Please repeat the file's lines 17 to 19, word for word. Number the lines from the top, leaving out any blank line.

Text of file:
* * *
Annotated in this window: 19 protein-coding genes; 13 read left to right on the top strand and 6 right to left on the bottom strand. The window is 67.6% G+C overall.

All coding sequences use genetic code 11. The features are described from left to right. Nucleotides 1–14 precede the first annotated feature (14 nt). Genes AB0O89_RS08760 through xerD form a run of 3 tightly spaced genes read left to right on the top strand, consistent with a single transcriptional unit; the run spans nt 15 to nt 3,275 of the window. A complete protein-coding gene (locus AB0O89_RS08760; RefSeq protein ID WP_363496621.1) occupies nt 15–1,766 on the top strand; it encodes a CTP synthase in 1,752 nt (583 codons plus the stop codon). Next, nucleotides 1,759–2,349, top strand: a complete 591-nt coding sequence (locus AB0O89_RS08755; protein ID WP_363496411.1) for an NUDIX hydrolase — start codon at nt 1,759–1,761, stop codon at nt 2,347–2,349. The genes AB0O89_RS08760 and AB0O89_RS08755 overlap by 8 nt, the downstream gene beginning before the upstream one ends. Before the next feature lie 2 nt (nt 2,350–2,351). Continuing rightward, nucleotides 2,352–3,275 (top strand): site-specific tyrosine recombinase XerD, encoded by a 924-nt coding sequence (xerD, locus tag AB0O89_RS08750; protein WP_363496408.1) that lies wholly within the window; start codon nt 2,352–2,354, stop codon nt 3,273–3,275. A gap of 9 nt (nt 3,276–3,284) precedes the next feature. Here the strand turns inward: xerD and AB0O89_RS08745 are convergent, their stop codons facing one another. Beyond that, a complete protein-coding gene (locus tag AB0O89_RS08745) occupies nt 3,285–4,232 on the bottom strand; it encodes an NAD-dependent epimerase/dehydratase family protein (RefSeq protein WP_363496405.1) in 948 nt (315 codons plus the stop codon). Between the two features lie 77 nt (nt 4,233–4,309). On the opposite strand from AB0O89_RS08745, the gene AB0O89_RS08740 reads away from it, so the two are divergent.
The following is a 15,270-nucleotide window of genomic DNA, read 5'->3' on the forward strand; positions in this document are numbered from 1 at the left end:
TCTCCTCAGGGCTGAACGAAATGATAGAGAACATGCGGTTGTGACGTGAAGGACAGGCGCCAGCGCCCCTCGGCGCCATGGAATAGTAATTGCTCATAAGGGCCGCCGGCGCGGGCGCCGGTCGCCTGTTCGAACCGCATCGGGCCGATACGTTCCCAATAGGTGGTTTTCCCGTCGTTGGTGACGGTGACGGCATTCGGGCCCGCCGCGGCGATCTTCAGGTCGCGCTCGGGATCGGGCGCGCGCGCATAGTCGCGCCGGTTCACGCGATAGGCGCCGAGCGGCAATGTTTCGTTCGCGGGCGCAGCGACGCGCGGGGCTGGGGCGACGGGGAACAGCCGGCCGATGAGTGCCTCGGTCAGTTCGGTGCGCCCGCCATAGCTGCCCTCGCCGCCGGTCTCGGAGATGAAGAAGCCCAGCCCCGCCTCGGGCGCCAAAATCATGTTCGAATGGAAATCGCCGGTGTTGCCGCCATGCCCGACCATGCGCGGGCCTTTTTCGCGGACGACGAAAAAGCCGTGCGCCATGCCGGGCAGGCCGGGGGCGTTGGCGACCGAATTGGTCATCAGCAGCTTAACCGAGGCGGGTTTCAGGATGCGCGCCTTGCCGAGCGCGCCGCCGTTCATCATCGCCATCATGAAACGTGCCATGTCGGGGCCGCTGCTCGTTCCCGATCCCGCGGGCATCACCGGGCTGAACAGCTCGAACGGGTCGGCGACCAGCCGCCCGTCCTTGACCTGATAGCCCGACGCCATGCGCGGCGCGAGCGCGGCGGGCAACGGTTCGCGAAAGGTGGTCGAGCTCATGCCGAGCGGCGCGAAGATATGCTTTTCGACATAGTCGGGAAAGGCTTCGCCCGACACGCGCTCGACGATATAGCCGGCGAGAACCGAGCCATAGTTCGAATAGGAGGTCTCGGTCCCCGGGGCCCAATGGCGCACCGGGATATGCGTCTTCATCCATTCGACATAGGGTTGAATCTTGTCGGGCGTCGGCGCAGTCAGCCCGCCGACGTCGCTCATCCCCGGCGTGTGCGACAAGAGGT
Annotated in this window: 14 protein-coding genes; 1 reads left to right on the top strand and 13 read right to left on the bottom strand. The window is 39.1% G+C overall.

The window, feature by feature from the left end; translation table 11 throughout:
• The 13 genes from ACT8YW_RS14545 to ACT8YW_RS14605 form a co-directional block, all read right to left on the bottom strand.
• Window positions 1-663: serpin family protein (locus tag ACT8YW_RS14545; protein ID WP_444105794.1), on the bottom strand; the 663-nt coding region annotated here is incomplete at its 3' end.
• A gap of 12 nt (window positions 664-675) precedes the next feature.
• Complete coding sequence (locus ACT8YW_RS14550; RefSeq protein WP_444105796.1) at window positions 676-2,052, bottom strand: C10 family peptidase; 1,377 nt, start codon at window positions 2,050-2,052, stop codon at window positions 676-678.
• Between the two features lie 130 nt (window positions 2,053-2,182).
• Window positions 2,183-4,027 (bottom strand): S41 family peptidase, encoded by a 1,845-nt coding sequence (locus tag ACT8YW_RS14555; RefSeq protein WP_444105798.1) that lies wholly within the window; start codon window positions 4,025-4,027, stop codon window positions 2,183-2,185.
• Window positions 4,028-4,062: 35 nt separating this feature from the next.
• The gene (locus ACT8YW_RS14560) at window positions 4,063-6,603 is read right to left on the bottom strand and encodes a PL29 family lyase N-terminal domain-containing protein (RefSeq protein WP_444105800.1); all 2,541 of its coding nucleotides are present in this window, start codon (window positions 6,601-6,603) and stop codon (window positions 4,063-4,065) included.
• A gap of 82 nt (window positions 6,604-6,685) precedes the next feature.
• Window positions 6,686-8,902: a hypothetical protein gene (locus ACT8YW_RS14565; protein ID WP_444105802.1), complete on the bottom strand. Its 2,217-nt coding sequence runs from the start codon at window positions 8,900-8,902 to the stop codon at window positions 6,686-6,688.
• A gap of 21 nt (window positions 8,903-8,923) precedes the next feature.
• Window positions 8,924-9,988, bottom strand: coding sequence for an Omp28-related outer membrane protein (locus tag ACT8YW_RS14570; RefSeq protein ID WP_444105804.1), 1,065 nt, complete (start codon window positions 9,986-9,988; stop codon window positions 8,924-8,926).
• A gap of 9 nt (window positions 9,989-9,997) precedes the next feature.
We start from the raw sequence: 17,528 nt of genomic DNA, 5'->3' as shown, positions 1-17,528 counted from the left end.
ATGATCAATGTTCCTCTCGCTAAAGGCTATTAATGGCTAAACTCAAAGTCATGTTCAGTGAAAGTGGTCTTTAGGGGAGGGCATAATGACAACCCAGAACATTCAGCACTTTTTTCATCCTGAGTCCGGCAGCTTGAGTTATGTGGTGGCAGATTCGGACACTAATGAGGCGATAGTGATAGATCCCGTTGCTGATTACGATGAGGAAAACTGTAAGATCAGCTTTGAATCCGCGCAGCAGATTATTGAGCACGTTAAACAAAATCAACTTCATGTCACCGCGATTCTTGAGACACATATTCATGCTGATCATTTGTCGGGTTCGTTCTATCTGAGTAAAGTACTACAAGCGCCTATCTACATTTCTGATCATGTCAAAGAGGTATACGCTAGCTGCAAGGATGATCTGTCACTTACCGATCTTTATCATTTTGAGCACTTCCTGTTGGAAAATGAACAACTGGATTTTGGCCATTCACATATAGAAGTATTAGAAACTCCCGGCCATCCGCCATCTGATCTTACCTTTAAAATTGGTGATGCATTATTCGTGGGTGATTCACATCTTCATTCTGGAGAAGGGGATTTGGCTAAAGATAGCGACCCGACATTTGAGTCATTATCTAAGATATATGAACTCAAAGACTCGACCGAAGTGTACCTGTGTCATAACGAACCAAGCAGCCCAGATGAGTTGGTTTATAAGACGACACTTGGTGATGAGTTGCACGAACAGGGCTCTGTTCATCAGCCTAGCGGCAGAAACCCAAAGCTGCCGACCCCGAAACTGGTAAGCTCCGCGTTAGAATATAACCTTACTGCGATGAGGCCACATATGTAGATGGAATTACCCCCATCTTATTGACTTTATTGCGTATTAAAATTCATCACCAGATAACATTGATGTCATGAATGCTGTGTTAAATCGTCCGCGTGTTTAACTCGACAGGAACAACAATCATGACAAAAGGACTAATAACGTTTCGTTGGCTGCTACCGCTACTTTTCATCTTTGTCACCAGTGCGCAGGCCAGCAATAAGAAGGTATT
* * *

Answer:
• A gap of 21 nt (window positions 8,903-8,923) precedes the next feature.
• Window positions 8,924-9,988, bottom strand: coding sequence for an Omp28-related outer membrane protein (locus tag ACT8YW_RS14570; RefSeq protein ID WP_444105804.1), 1,065 nt, complete (start codon window positions 9,986-9,988; stop codon window positions 8,924-8,926).
• A gap of 9 nt (window positions 9,989-9,997) precedes the next feature.